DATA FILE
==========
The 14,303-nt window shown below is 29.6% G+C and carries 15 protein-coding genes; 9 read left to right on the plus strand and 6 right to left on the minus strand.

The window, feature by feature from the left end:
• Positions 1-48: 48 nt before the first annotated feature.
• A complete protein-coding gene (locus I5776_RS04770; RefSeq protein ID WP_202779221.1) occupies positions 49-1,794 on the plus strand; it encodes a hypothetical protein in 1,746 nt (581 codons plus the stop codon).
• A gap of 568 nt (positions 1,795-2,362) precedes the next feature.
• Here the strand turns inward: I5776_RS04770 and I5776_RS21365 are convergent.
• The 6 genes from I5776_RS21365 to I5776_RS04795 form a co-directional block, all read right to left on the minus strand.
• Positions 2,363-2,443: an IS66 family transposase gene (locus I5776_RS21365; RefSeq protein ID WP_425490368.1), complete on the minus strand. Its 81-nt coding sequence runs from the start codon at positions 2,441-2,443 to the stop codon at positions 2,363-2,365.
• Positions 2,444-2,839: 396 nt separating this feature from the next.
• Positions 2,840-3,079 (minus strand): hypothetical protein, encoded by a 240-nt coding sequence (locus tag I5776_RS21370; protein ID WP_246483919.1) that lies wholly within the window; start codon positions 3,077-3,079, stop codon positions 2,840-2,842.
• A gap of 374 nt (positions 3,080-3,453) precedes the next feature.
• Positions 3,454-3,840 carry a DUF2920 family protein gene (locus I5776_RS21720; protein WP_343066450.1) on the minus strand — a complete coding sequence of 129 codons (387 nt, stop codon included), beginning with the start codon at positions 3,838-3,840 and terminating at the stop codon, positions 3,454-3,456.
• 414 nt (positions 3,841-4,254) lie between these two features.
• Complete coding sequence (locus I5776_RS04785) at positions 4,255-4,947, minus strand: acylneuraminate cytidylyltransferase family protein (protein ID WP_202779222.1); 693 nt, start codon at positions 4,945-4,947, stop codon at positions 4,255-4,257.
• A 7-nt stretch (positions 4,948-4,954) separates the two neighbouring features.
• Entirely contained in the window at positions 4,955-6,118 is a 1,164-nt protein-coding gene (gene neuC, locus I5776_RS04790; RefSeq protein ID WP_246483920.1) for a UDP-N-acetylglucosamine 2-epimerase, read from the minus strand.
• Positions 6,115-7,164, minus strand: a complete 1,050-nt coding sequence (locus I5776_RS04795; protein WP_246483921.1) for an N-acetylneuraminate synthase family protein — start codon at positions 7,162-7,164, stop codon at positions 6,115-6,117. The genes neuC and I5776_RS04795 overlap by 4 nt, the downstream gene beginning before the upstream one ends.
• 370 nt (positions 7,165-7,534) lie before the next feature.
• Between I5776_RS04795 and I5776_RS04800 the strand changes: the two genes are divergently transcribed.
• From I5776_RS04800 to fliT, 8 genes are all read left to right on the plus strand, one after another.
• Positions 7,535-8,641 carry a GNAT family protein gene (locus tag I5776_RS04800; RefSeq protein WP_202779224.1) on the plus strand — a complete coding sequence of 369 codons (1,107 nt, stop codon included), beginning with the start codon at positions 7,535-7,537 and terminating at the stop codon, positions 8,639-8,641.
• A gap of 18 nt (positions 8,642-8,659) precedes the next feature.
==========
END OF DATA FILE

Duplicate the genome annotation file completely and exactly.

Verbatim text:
The 14,303-nt window shown below is 29.6% G+C and carries 15 protein-coding genes; 9 read left to right on the plus strand and 6 right to left on the minus strand.

The window, feature by feature from the left end:
• Positions 1-48: 48 nt before the first annotated feature.
• A complete protein-coding gene (locus I5776_RS04770; RefSeq protein ID WP_202779221.1) occupies positions 49-1,794 on the plus strand; it encodes a hypothetical protein in 1,746 nt (581 codons plus the stop codon).
• A gap of 568 nt (positions 1,795-2,362) precedes the next feature.
• Here the strand turns inward: I5776_RS04770 and I5776_RS21365 are convergent.
• The 6 genes from I5776_RS21365 to I5776_RS04795 form a co-directional block, all read right to left on the minus strand.
• Positions 2,363-2,443: an IS66 family transposase gene (locus I5776_RS21365; RefSeq protein ID WP_425490368.1), complete on the minus strand. Its 81-nt coding sequence runs from the start codon at positions 2,441-2,443 to the stop codon at positions 2,363-2,365.
• Positions 2,444-2,839: 396 nt separating this feature from the next.
• Positions 2,840-3,079 (minus strand): hypothetical protein, encoded by a 240-nt coding sequence (locus tag I5776_RS21370; protein ID WP_246483919.1) that lies wholly within the window; start codon positions 3,077-3,079, stop codon positions 2,840-2,842.
• A gap of 374 nt (positions 3,080-3,453) precedes the next feature.
• Positions 3,454-3,840 carry a DUF2920 family protein gene (locus I5776_RS21720; protein WP_343066450.1) on the minus strand — a complete coding sequence of 129 codons (387 nt, stop codon included), beginning with the start codon at positions 3,838-3,840 and terminating at the stop codon, positions 3,454-3,456.
• 414 nt (positions 3,841-4,254) lie between these two features.
• Complete coding sequence (locus I5776_RS04785) at positions 4,255-4,947, minus strand: acylneuraminate cytidylyltransferase family protein (protein ID WP_202779222.1); 693 nt, start codon at positions 4,945-4,947, stop codon at positions 4,255-4,257.
• A 7-nt stretch (positions 4,948-4,954) separates the two neighbouring features.
• Entirely contained in the window at positions 4,955-6,118 is a 1,164-nt protein-coding gene (gene neuC, locus I5776_RS04790; RefSeq protein ID WP_246483920.1) for a UDP-N-acetylglucosamine 2-epimerase, read from the minus strand.
• Positions 6,115-7,164, minus strand: a complete 1,050-nt coding sequence (locus I5776_RS04795; protein WP_246483921.1) for an N-acetylneuraminate synthase family protein — start codon at positions 7,162-7,164, stop codon at positions 6,115-6,117. The genes neuC and I5776_RS04795 overlap by 4 nt, the downstream gene beginning before the upstream one ends.
• 370 nt (positions 7,165-7,534) lie before the next feature.
• Between I5776_RS04795 and I5776_RS04800 the strand changes: the two genes are divergently transcribed.
• From I5776_RS04800 to fliT, 8 genes are all read left to right on the plus strand, one after another.
• Positions 7,535-8,641 carry a GNAT family protein gene (locus tag I5776_RS04800; RefSeq protein WP_202779224.1) on the plus strand — a complete coding sequence of 369 codons (1,107 nt, stop codon included), beginning with the start codon at positions 7,535-7,537 and terminating at the stop codon, positions 8,639-8,641.
• A gap of 18 nt (positions 8,642-8,659) precedes the next feature.